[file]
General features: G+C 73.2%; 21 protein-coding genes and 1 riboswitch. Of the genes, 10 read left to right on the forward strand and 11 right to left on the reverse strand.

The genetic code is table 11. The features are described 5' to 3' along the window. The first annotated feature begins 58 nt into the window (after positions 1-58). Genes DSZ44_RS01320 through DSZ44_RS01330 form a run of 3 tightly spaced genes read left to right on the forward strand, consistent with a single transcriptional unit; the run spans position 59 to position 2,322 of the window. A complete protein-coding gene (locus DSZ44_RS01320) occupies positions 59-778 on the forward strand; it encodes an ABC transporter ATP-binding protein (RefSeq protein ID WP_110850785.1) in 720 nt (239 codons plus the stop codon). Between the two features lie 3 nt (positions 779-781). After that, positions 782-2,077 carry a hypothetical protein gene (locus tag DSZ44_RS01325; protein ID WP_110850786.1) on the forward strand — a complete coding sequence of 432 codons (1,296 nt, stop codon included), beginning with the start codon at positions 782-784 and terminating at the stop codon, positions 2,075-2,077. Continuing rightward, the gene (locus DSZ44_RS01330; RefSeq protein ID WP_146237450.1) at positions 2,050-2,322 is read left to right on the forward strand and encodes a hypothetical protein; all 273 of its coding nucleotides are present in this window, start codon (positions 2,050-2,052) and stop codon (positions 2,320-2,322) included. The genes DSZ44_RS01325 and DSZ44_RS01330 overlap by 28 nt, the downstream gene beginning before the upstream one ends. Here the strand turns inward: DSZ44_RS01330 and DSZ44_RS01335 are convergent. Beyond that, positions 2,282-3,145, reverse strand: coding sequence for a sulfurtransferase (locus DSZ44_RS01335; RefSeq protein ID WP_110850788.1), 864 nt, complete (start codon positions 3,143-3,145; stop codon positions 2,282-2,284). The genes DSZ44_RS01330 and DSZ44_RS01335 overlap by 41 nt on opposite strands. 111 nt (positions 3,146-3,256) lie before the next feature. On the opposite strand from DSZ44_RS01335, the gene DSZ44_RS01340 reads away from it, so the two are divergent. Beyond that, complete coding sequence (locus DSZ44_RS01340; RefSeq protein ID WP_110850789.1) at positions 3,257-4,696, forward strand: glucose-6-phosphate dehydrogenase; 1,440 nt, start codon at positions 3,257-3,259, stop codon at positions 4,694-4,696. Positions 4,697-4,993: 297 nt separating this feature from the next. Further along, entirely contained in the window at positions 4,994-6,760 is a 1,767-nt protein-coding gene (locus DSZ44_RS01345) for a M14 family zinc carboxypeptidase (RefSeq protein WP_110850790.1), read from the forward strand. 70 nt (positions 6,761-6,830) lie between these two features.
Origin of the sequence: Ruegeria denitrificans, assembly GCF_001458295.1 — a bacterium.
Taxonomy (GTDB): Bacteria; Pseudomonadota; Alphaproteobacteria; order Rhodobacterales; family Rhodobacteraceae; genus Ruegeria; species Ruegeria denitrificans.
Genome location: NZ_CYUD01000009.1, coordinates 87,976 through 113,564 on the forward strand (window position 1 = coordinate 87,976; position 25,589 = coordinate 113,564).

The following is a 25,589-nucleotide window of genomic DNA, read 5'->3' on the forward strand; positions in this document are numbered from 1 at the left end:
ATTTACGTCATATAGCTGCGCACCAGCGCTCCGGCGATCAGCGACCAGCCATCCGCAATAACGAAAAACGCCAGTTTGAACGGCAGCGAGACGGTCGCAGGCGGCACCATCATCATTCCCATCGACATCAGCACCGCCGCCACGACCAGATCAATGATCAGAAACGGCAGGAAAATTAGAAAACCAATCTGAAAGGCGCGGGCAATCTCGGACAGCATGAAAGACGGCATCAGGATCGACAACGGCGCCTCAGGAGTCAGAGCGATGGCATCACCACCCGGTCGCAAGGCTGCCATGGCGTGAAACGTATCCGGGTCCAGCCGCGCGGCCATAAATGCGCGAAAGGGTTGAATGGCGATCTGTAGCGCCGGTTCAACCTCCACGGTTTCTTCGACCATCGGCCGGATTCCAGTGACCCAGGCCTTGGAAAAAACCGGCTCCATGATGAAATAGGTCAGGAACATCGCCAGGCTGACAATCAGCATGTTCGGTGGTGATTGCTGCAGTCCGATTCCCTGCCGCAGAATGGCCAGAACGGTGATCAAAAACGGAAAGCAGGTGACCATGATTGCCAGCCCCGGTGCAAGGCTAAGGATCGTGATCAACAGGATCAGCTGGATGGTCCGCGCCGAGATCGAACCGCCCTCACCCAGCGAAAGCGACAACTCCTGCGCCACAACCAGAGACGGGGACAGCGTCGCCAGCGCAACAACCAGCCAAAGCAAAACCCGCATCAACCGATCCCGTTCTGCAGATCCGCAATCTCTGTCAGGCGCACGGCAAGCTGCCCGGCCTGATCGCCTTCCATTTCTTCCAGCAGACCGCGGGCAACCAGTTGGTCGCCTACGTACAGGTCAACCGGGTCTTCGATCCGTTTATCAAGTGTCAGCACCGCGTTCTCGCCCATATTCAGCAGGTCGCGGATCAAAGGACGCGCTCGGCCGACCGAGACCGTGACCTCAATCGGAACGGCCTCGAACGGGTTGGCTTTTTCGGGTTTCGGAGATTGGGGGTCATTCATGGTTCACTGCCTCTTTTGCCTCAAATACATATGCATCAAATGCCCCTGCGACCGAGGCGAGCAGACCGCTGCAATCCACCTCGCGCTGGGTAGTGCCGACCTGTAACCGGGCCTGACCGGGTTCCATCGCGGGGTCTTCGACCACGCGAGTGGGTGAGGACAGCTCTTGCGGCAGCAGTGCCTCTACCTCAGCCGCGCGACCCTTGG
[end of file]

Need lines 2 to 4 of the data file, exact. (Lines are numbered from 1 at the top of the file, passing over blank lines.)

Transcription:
The genetic code is table 11. The features are described 5' to 3' along the window. The first annotated feature begins 58 nt into the window (after positions 1-58). Genes DSZ44_RS01320 through DSZ44_RS01330 form a run of 3 tightly spaced genes read left to right on the forward strand, consistent with a single transcriptional unit; the run spans position 59 to position 2,322 of the window. A complete protein-coding gene (locus DSZ44_RS01320) occupies positions 59-778 on the forward strand; it encodes an ABC transporter ATP-binding protein (RefSeq protein ID WP_110850785.1) in 720 nt (239 codons plus the stop codon). Between the two features lie 3 nt (positions 779-781). After that, positions 782-2,077 carry a hypothetical protein gene (locus tag DSZ44_RS01325; protein ID WP_110850786.1) on the forward strand — a complete coding sequence of 432 codons (1,296 nt, stop codon included), beginning with the start codon at positions 782-784 and terminating at the stop codon, positions 2,075-2,077. Continuing rightward, the gene (locus DSZ44_RS01330; RefSeq protein ID WP_146237450.1) at positions 2,050-2,322 is read left to right on the forward strand and encodes a hypothetical protein; all 273 of its coding nucleotides are present in this window, start codon (positions 2,050-2,052) and stop codon (positions 2,320-2,322) included. The genes DSZ44_RS01325 and DSZ44_RS01330 overlap by 28 nt, the downstream gene beginning before the upstream one ends. Here the strand turns inward: DSZ44_RS01330 and DSZ44_RS01335 are convergent. Beyond that, positions 2,282-3,145, reverse strand: coding sequence for a sulfurtransferase (locus DSZ44_RS01335; RefSeq protein ID WP_110850788.1), 864 nt, complete (start codon positions 3,143-3,145; stop codon positions 2,282-2,284). The genes DSZ44_RS01330 and DSZ44_RS01335 overlap by 41 nt on opposite strands. 111 nt (positions 3,146-3,256) lie before the next feature. On the opposite strand from DSZ44_RS01335, the gene DSZ44_RS01340 reads away from it, so the two are divergent. Beyond that, complete coding sequence (locus DSZ44_RS01340; RefSeq protein ID WP_110850789.1) at positions 3,257-4,696, forward strand: glucose-6-phosphate dehydrogenase; 1,440 nt, start codon at positions 3,257-3,259, stop codon at positions 4,694-4,696. Positions 4,697-4,993: 297 nt separating this feature from the next. Further along, entirely contained in the window at positions 4,994-6,760 is a 1,767-nt protein-coding gene (locus DSZ44_RS01345) for a M14 family zinc carboxypeptidase (RefSeq protein WP_110850790.1), read from the forward strand. 70 nt (positions 6,761-6,830) lie between these two features.
Origin of the sequence: Ruegeria denitrificans, assembly GCF_001458295.1 — a bacterium.
Taxonomy (GTDB): Bacteria; Pseudomonadota; Alphaproteobacteria; order Rhodobacterales; family Rhodobacteraceae; genus Ruegeria; species Ruegeria denitrificans.